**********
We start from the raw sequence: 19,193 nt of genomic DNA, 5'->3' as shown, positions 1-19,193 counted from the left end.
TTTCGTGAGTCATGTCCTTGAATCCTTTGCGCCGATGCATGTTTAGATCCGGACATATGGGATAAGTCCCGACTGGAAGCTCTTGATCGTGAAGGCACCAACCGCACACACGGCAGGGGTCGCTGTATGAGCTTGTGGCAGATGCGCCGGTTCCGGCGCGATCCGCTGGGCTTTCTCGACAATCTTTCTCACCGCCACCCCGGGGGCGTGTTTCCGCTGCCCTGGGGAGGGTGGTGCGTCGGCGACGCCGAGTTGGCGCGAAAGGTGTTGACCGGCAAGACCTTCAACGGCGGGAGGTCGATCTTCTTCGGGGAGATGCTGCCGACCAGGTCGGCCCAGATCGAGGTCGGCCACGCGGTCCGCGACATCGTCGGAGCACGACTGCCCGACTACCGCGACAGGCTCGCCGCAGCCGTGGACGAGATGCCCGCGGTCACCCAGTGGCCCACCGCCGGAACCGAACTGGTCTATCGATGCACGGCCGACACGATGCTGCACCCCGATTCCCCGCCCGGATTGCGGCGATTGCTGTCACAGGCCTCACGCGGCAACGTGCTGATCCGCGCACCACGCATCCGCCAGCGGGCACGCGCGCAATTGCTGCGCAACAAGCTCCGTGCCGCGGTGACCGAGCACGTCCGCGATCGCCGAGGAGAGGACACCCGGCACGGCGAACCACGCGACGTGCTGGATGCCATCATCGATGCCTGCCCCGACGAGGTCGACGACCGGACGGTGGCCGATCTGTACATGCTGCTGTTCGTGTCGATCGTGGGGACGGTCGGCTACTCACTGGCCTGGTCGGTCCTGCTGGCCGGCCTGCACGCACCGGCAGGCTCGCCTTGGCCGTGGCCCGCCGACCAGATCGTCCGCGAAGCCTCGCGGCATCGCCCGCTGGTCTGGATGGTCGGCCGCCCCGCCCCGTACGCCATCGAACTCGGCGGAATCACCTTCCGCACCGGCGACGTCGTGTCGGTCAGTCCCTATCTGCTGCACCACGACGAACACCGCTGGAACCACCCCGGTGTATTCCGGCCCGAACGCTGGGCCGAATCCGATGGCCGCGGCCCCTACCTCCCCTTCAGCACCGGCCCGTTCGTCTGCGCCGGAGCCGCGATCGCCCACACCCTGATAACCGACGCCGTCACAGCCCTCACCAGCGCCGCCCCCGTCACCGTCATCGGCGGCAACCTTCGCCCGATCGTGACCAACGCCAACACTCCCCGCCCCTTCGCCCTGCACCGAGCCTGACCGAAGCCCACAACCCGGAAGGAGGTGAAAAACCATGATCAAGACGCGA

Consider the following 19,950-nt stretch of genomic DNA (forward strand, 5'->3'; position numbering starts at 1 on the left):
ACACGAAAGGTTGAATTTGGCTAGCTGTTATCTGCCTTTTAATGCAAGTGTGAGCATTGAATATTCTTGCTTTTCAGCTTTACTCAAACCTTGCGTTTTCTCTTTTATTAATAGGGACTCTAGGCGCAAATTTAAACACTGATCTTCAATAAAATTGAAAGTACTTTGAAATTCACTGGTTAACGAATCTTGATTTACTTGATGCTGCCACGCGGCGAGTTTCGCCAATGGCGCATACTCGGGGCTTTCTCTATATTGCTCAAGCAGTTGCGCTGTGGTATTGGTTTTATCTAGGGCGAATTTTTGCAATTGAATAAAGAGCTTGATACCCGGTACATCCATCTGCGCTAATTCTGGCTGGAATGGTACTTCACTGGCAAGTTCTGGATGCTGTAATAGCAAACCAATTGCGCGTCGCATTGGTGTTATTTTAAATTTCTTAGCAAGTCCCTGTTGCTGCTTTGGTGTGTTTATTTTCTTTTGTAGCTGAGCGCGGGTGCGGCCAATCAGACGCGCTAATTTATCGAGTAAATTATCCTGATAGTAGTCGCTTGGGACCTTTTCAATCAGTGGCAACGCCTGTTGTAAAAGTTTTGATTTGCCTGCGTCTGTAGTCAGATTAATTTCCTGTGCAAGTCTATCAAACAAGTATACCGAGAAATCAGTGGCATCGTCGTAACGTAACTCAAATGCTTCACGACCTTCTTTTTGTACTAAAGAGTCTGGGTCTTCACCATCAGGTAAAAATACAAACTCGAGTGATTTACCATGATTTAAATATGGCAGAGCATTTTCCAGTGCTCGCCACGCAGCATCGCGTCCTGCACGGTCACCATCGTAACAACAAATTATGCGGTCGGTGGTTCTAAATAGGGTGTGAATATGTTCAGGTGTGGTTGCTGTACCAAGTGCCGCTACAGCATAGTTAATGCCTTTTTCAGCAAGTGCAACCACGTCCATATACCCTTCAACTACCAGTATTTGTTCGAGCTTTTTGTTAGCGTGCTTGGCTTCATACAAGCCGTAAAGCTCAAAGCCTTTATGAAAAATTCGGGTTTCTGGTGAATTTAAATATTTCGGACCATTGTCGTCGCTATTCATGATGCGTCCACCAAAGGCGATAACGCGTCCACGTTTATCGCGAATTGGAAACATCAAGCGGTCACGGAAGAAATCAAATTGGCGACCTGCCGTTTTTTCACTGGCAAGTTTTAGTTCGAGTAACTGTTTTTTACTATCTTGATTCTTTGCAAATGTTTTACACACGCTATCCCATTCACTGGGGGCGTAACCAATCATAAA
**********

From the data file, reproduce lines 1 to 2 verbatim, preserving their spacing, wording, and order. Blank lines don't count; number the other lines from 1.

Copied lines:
We start from the raw sequence: 19,193 nt of genomic DNA, 5'->3' as shown, positions 1-19,193 counted from the left end.
TTTCGTGAGTCATGTCCTTGAATCCTTTGCGCCGATGCATGTTTAGATCCGGACATATGGGATAAGTCCCGACTGGAAGCTCTTGATCGTGAAGGCACCAACCGCACACACGGCAGGGGTCGCTGTATGAGCTTGTGGCAGATGCGCCGGTTCCGGCGCGATCCGCTGGGCTTTCTCGACAATCTTTCTCACCGCCACCCCGGGGGCGTGTTTCCGCTGCCCTGGGGAGGGTGGTGCGTCGGCGACGCCGAGTTGGCGCGAAAGGTGTTGACCGGCAAGACCTTCAACGGCGGGAGGTCGATCTTCTTCGGGGAGATGCTGCCGACCAGGTCGGCCCAGATCGAGGTCGGCCACGCGGTCCGCGACATCGTCGGAGCACGACTGCCCGACTACCGCGACAGGCTCGCCGCAGCCGTGGACGAGATGCCCGCGGTCACCCAGTGGCCCACCGCCGGAACCGAACTGGTCTATCGATGCACGGCCGACACGATGCTGCACCCCGATTCCCCGCCCGGATTGCGGCGATTGCTGTCACAGGCCTCACGCGGCAACGTGCTGATCCGCGCACCACGCATCCGCCAGCGGGCACGCGCGCAATTGCTGCGCAACAAGCTCCGTGCCGCGGTGACCGAGCACGTCCGCGATCGCCGAGGAGAGGACACCCGGCACGGCGAACCACGCGACGTGCTGGATGCCATCATCGATGCCTGCCCCGACGAGGTCGACGACCGGACGGTGGCCGATCTGTACATGCTGCTGTTCGTGTCGATCGTGGGGACGGTCGGCTACTCACTGGCCTGGTCGGTCCTGCTGGCCGGCCTGCACGCACCGGCAGGCTCGCCTTGGCCGTGGCCCGCCGACCAGATCGTCCGCGAAGCCTCGCGGCATCGCCCGCTGGTCTGGATGGTCGGCCGCCCCGCCCCGTACGCCATCGAACTCGGCGGAATCACCTTCCGCACCGGCGACGTCGTGTCGGTCAGTCCCTATCTGCTGCACCACGACGAACACCGCTGGAACCACCCCGGTGTATTCCGGCCCGAACGCTGGGCCGAATCCGATGGCCGCGGCCCCTACCTCCCCTTCAGCACCGGCCCGTTCGTCTGCGCCGGAGCCGCGATCGCCCACACCCTGATAACCGACGCCGTCACAGCCCTCACCAGCGCCGCCCCCGTCACCGTCATCGGCGGCAACCTTCGCCCGATCGTGACCAACGCCAACACTCCCCGCCCCTTCGCCCTGCACCGAGCCTGACCGAAGCCCACAACCCGGAAGGAGGTGAAAAACCATGATCAAGACGCGA